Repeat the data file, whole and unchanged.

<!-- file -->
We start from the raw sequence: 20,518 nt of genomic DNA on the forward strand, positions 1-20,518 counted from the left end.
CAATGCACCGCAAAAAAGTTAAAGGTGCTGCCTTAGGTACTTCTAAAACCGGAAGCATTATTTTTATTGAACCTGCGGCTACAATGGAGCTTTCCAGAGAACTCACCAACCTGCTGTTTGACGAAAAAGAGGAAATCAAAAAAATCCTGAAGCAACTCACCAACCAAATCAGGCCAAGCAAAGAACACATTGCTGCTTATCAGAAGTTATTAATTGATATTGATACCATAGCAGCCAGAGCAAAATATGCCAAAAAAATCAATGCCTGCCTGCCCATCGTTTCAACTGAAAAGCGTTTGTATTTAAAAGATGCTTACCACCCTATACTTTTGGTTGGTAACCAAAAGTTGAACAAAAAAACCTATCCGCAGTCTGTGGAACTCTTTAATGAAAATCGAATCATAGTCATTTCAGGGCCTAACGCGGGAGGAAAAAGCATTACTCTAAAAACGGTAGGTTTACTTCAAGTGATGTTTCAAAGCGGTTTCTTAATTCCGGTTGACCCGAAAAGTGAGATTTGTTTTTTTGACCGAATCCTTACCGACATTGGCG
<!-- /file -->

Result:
We start from the raw sequence: 20,518 nt of genomic DNA on the forward strand, positions 1-20,518 counted from the left end.
CAATGCACCGCAAAAAAGTTAAAGGTGCTGCCTTAGGTACTTCTAAAACCGGAAGCATTATTTTTATTGAACCTGCGGCTACAATGGAGCTTTCCAGAGAACTCACCAACCTGCTGTTTGACGAAAAAGAGGAAATCAAAAAAATCCTGAAGCAACTCACCAACCAAATCAGGCCAAGCAAAGAACACATTGCTGCTTATCAGAAGTTATTAATTGATATTGATACCATAGCAGCCAGAGCAAAATATGCCAAAAAAATCAATGCCTGCCTGCCCATCGTTTCAACTGAAAAGCGTTTGTATTTAAAAGATGCTTACCACCCTATACTTTTGGTTGGTAACCAAAAGTTGAACAAAAAAACCTATCCGCAGTCTGTGGAACTCTTTAATGAAAATCGAATCATAGTCATTTCAGGGCCTAACGCGGGAGGAAAAAGCATTACTCTAAAAACGGTAGGTTTACTTCAAGTGATGTTTCAAAGCGGTTTCTTAATTCCGGTTGACCCGAAAAGTGAGATTTGTTTTTTTGACCGAATCCTTACCGACATTGGCG